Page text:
Sometimes I get filled with a certain sense of dread in preparation for a new show based on the information available at the time. “This seems oddly familiar…” is the prevailing feeling. Fortunately, sometimes this is just a false alarm and I end up with something far greater than my expecations. Such is the case with the anime Toradora!
When first reading up on the anime adaptation of the light novel Toradora!, there were a number of warning signs. All we had to go by was that there was a tiny violent tsundere girl played by Kugimiya Rie, master of tiny violent tsundere girls (and also Alphonse Elric), and that it would be set in school and characters would be in love with each other. And while I still quite enjoy these types of shows, the mere fact that I said “these types of shows” implies that a certain formula has been passively agreed upon between these shows.
“Uh oh, I’ve seen this before.” This was the feeling I initially had with Toradora!, but by the end of the first episode I knew how totally wrong I was. This carries on throughout the entire series, with the end result being an incredibly satisfying show to laugh and cry over. Toradora! is different. Toradora! is ambitious. And it’s ambitious within the context of this high school romance-comedy-moe, and that makes it all the better.
Toradora! stars Takasu Ryuuji, a nice fellow with a love of household chores who has reluctantly inherited the deadly stare of his departed Yakuza father, and Aisaka Taiga, a diminuitive girl whose aggression and unsocial personality are legendary at their high school. Though the two of them do not get along, once they realize their respective love interests are best friends with the other they decide to work together to achieve mutual happiness. After the positively energetic Kushieda Minori (best friend of Taiga) and the confident and honest Kitamura Yuusaku (best friend of Ryuuji), the main cast is rounded out by Kitamura’s childhood friend, the two-faced Kawashima Ami who also works as a professional model.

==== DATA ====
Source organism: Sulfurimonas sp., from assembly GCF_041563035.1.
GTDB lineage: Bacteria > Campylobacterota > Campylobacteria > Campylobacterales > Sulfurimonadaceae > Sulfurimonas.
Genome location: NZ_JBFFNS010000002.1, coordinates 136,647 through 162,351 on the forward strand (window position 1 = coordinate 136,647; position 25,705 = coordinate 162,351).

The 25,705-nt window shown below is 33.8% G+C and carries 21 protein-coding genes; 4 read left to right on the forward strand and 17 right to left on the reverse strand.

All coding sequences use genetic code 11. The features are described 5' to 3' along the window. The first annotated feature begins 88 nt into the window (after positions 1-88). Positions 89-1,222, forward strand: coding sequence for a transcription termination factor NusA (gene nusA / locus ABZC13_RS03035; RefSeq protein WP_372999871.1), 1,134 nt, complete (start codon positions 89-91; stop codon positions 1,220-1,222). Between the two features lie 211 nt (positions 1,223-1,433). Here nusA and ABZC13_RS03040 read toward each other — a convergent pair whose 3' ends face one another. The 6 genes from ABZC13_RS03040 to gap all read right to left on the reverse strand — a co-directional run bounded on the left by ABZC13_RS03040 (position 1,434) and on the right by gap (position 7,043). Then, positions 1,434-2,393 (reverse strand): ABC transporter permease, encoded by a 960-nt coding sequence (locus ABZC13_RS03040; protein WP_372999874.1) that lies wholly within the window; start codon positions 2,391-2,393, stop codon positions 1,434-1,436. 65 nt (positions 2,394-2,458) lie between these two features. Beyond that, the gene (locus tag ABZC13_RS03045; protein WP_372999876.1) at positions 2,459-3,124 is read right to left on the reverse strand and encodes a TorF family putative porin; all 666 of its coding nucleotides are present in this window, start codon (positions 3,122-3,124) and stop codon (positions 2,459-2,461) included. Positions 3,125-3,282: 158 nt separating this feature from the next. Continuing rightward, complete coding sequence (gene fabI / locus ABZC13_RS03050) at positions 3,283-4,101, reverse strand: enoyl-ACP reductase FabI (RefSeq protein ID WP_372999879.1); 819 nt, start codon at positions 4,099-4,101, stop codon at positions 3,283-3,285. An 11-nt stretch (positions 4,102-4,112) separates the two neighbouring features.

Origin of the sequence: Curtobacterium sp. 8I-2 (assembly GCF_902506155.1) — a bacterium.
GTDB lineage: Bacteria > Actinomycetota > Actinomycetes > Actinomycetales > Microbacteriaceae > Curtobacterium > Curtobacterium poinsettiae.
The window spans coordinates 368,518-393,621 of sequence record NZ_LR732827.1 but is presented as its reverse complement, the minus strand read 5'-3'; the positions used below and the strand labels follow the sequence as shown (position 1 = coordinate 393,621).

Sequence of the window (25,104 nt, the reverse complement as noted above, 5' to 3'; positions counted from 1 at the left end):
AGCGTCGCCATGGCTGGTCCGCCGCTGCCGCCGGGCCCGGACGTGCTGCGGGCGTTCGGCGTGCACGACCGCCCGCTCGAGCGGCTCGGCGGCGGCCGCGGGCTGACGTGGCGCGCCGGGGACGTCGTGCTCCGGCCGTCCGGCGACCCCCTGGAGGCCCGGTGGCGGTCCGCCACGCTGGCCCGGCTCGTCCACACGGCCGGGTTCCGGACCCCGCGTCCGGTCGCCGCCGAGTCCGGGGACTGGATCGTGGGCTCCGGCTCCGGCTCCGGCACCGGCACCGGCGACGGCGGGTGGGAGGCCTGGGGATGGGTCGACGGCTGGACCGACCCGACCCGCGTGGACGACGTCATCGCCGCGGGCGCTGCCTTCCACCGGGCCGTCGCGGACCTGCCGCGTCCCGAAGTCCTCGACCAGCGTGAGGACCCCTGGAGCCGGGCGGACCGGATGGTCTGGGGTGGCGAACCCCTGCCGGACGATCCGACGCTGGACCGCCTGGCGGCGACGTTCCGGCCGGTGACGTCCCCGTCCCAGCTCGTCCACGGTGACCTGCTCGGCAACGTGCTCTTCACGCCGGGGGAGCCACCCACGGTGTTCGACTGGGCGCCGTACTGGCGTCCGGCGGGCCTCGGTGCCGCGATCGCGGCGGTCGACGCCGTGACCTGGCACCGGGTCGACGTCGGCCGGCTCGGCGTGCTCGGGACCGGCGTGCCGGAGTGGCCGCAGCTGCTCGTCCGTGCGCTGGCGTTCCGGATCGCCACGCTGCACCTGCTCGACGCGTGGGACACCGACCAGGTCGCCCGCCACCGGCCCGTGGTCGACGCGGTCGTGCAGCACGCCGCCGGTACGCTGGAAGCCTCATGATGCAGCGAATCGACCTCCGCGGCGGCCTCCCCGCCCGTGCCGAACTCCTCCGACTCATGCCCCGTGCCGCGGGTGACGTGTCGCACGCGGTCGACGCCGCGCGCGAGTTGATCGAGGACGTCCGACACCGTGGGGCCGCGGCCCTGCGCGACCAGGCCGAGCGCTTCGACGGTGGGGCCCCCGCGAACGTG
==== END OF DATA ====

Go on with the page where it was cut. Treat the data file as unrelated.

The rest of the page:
Toradora! takes its name from the first names of the main characters. Taiga is a play on the English word “tiger,” for which “tora” is the Japanese equivalent, and the Ryuu in Ryuuji means “dragon,” or when written out in Japanese romaji, doragon. The tiger and the dragon are famous rivals in Japanese mythology, and if you’ve played Art of Fighting, King of Fighters, or Super Robot Wars (Alpha, OG) then the concept should be somewhat familiar to you.
The character designs are genuinely appealing, being cute and full of life without drowning in its own pool of kawaii, and the backgrounds and animation are executed with skill and grace. The voice work is top notch especially with Kugimiya as Taiga, who reaches new and exciting levels of depth with Taiga on a level of Mizuhashi Kaori playing Ogiue. In terms of presentation though, the biggest stars are, as I’ve said in the previous review, the pacing and atmosphere. It was true then, and it still holds to the very end, except where the early episodes are slow and pleasant, the later ones are passionate and dynamic. And all throughout the show remains surprisingly subtle.
There are many factors as to why Toradora! succeeds, but I feel that the real reason is that the characters actually change. The Taiga you see in episode 1 is not the exact same Taiga you see by episode 13 or by episode 25. All of the characters influence each other, and the result is that you get to see some genuine growth by all of the characters as they deal with the ups and downs of young love.
If you want to know what the difference is between cash-in instant cup moe and honestly good, moving moe, the answers are growth and change. You care for the characters not because you want to see them preserved forever in a glass dome, but because you want to see them fight on, succeed, win in their own little personal battles.
Toradora! is joy. Toradora! is wonder. It’s also heartache and maturation and learning to accept one’s feelings even if there are consequences. So yes, it’s a romantic comedy anime, but if you do not like this sort of thing, scratch that, especially if you do not like this sort of thing, I still advise you to take a look.